Natale Gaspare De Santo1, Carmela Bisaccia2, Luca S. De Santo3 1University of Campania Luigi Vanvitelli, Naples, 2Mazzini Institute, Naples, 3Division of Heart Surgery, Department of translational Medical Sciences, University of Campania Luigi Vanvitelli, Naples. All in Italy. Introduction Gout is a common, complex, systemic and well-studied form of chronic inflammatory arthritis in adults (1) for which many options are now available. It is due to deposition of sodium monourate crystals in peripheral joints and periarticular tissues driven by hyperuricemia at or above 6.8 mg/dl. Hyperuricemia is caused by genetic, environmental factors as well as by urate transporter dysfunction in the gut and in the kidneys. Hyperuricemias are due to either renal overload, renal underextretion or a combination of both Renal overload may be due to overproduction by dietary purines, endogenous purine synthesis, purine breakdown and purine salvage (Hypoxanthine-guanine phosphoribosyltransferase deficiency and 5-Phosphoribosyl-1-pyrophosphatedeficiency). Cristal deposition—activates a) the NOD-like receptor protein 3 (NLRP3) inflammasome causing—via caspase- 1—release of the cytokine IL-1β and b) activates proteinase 3 and elastase. The kidney may cause hyperuricemia, but is also the target of hyperuricemia (calculi, renal disease, and its progression). At onset, gout affects one joint, frequently the metatarsophalangeal joint of the great toe, that is self- limited and heals within two weeks. Flare-ups subsequently affect two or more joints, becoming a chronic disease when tophi and erosions of the joint appear. Risk factors are disease with high cell turnover and high intake of purine rich foods (meat, crustaceans, alcohol, syrup containing fructose). It increases with age and women become hyperuricemic after menopause. It affects patients with hypertension, diabetes mellitus, chronic kidney disease. The diagnosis is made by demonstrating sodium monourate crystals in a joint by polarization microscopy or fine needle aspiration of tophi. The prevalence is 1% in Italy and in France, 2.5% in United Kingdom, Spain, Netherland, 3.9% in the USA and 1% in China. It is rare in Portugal, Czech Republic, former Soviet Union, Turkey, Malaysia, Japan, Korea, African countries. The prevalence increases in senior citizens of 70-80 years of age.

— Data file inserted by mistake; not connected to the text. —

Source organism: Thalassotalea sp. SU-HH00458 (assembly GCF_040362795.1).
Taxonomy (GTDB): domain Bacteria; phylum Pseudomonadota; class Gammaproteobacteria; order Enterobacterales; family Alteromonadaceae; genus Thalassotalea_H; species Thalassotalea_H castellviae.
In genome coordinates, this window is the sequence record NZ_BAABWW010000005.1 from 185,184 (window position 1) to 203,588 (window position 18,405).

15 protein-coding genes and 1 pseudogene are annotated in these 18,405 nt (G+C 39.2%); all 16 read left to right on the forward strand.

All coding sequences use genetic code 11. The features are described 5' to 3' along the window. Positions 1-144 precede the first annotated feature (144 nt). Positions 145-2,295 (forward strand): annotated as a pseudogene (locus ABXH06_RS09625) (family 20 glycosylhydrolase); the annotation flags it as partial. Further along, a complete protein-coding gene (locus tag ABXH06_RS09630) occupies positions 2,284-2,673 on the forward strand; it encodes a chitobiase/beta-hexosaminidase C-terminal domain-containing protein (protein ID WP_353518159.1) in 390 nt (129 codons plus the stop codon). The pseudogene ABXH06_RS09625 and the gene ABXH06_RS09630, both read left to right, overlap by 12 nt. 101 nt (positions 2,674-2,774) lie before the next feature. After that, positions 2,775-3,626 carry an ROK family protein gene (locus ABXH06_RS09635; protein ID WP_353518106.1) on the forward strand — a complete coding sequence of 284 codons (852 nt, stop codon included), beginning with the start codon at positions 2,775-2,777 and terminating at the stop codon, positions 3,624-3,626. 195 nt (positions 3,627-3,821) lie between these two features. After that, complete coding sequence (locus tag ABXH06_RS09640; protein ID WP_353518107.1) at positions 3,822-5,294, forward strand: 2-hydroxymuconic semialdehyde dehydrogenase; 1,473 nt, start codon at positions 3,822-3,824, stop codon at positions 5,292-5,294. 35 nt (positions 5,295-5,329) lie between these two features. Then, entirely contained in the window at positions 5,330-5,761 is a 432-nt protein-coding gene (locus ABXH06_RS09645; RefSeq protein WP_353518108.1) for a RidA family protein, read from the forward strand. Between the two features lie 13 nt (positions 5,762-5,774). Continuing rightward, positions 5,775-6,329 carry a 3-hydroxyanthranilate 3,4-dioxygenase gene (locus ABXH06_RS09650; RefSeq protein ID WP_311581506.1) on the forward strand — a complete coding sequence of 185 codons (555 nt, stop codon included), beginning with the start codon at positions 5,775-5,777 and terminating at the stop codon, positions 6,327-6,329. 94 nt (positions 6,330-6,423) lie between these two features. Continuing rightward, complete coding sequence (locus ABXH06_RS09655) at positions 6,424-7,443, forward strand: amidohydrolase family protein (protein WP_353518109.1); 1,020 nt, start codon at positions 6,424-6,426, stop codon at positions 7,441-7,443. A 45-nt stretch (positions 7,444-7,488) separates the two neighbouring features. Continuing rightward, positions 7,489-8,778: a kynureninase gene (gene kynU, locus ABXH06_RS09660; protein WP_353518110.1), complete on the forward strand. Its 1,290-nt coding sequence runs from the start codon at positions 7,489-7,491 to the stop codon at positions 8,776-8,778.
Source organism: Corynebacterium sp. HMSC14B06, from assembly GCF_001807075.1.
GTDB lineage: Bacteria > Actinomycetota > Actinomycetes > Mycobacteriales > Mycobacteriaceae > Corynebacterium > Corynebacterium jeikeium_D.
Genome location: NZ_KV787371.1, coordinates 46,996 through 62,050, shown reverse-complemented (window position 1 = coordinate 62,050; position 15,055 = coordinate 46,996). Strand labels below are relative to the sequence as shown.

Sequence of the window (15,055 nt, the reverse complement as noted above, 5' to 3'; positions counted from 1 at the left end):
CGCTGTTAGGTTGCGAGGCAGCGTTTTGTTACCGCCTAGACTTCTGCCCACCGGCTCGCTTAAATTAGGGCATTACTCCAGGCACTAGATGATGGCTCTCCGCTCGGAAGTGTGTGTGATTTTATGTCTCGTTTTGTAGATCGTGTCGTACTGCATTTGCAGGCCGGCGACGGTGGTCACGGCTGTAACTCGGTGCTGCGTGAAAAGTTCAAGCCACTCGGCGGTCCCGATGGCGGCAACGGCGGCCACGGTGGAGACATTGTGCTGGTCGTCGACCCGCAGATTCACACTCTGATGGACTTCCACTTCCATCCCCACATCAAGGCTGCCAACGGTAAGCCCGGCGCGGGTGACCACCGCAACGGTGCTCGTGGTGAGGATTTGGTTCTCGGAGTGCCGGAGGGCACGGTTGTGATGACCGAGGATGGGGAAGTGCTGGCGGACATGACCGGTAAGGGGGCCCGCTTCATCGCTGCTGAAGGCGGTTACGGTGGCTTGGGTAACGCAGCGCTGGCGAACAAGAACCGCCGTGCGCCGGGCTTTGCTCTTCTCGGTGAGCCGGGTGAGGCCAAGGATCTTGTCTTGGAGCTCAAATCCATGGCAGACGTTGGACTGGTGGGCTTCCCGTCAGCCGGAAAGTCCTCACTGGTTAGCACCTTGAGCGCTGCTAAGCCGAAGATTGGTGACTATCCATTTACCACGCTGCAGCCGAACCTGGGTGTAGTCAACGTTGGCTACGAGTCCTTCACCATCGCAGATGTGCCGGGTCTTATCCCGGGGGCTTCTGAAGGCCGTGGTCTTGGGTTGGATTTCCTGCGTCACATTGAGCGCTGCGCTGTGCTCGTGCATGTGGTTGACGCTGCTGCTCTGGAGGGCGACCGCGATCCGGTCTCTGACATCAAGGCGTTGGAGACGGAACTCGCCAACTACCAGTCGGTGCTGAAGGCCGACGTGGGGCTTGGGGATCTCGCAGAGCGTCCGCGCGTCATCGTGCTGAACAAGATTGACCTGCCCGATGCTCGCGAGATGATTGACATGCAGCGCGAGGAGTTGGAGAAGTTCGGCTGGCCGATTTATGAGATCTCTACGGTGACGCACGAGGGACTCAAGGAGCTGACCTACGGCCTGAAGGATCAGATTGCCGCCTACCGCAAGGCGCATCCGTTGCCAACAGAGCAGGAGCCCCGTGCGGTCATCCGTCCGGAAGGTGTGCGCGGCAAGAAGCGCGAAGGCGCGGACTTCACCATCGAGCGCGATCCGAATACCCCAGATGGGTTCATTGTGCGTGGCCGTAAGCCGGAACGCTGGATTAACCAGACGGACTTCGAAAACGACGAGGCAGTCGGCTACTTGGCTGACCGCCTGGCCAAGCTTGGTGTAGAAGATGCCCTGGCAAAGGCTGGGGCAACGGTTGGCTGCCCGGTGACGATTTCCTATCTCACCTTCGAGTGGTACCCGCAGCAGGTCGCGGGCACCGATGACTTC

Figure 1. Professor Bolesław Rutkowski (photo. Janusz Ostrowski)